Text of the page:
Luxembourg’s Top Trading Partners

Luxembourg's Top Trading Partners

Luxembourg City

Luxembourg shipped US$15.7 billion worth of products around the globe in 2017. That figure represents a tiny 0.1% of overall global exports estimated at $15.952 trillion one year earlier in 2016.

From a continental perspective, $13.5 billion or 85.7% of Luxembourg exports by value were delivered to fellow European nations while 5.6% were sold to Asian importers.

Luxembourg shipped smaller percentages to North America at 3.5% with 1.3% going to clients in Africa.

Luxembourg’s Top Trading Partners

Top 15

Below is a list showcasing 15 of Luxembourg’s top trading partners, countries that imported the most Luxembourg shipments by dollar value during 2017. Also shown is each import country’s percentage of total Luxembourg exports.

  1. Germany: US$3.8 billion (24.4% of Luxembourg’s total exports)
  2. Belgium: $2.8 billion (17.5%)
  3. France: $2.2 billion (13.9%)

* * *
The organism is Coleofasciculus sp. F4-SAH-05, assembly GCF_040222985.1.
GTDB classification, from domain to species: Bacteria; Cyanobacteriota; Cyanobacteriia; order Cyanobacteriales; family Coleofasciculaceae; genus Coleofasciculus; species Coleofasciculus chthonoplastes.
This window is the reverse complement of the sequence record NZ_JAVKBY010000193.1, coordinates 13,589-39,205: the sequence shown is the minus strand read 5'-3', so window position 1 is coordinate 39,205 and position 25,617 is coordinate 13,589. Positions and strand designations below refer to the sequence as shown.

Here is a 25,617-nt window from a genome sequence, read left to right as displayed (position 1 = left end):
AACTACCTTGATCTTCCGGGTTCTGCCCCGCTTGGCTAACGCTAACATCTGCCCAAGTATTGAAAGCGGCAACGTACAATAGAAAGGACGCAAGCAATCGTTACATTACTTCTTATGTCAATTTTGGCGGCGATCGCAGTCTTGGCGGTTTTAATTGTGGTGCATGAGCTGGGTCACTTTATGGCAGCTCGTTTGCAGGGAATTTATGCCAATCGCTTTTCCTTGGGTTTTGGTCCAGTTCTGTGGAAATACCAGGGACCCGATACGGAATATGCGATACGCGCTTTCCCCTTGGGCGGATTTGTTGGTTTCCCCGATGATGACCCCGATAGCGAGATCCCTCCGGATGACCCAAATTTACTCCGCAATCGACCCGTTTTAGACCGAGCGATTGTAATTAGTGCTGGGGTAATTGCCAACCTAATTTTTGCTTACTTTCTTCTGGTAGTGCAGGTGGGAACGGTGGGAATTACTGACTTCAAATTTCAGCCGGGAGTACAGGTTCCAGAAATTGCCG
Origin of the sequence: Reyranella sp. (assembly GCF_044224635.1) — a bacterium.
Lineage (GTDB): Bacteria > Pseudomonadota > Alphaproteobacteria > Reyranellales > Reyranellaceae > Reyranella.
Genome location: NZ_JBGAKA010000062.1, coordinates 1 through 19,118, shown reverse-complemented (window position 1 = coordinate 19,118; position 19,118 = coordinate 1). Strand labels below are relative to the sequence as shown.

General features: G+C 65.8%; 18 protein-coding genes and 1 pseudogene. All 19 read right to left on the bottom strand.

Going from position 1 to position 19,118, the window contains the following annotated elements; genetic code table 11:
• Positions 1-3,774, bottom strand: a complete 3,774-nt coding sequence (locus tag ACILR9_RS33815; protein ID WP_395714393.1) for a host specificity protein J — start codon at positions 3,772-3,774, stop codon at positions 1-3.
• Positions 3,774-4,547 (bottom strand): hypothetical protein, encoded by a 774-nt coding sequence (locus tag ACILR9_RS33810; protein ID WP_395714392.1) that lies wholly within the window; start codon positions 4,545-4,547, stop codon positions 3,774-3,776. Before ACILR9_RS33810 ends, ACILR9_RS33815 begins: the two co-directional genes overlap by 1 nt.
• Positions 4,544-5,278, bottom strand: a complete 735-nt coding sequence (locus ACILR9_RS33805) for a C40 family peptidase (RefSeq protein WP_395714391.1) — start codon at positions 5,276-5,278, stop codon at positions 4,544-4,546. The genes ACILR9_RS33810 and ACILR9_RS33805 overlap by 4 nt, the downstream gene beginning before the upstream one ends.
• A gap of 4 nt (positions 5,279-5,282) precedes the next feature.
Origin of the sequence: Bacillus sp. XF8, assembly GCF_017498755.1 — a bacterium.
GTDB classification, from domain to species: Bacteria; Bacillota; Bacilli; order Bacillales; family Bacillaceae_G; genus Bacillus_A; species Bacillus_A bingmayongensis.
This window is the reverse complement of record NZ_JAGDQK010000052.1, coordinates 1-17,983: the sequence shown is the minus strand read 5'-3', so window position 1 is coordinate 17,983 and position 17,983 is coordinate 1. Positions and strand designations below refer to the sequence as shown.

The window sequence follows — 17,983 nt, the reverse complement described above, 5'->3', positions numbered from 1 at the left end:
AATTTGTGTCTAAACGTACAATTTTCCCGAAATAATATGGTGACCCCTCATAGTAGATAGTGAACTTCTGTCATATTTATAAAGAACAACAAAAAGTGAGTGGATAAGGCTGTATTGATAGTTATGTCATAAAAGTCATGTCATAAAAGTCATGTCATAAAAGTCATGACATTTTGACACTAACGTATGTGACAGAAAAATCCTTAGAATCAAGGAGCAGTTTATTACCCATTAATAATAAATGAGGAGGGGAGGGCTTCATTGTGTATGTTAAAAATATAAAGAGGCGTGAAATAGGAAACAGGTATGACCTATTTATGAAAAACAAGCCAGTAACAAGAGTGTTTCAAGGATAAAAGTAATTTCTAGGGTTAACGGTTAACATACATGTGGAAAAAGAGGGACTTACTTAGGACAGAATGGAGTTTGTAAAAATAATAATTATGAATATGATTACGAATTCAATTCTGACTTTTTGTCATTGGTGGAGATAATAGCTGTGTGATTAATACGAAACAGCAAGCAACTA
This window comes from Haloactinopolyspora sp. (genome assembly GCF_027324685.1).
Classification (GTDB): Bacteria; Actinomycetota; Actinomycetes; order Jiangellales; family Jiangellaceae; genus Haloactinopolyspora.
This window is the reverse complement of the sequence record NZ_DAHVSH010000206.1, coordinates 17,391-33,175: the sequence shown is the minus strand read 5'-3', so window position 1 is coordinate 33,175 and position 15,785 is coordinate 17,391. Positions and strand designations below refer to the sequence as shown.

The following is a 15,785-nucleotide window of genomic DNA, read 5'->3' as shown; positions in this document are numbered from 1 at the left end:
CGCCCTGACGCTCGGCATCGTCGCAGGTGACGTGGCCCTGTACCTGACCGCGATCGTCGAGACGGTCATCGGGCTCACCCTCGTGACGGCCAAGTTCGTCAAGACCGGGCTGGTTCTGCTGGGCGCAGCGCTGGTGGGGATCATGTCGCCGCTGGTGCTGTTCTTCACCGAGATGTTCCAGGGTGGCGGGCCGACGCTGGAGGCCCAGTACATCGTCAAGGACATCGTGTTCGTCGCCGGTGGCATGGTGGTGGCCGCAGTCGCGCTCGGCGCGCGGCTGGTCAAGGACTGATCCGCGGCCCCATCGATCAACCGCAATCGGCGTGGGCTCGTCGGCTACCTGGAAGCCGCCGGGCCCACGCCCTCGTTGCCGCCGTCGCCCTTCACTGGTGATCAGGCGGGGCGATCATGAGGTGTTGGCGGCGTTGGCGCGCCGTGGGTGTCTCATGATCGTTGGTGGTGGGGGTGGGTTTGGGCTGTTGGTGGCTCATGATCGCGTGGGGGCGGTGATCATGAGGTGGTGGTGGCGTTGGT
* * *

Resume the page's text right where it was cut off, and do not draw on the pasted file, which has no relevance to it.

4. Netherlands: $791.9 million (5%)
  5. United Kingdom: $636.6 million (4.1%)
  6. Italy: $624.2 million (4%)
  7. United States: $411.8 million (2.6%)
  8. Switzerland: $346.2 million (2.2%)
  9. Spain: $342.7 million (2.2%)
  10. Poland: $335.2 million (2.1%)
  11. Austria: $268.8 million (1.7%)
  12. China: $224.1 million (1.4%)
  13. Sweden: $202.3 million (1.3%)
  14. Czech Republic: $197.5 million (1.3%)
  15. Russia: $163.5 million (1%)

Well over four-fifths (84.8%) of Luxembourg exports in 2017 were delivered to the above 15 trade partners.

China (down -1.8%) and the United States (down -0.2%) were the only top importers to decrease its purchases from Luxembourg from 2016 to 2017. Among the other 13 countries, gains ranged from a minimum of 8.8% for the Netherlands up to a 41% uptick for the United Kingdom and an 82.6% increase for Luxembourg’s export sales to Belgium.

Deficits

Luxembourg incurred an overall -$6.8 billion trade deficit during 2017, up by 8.5% from -$6.3 billion in red ink one year earlier.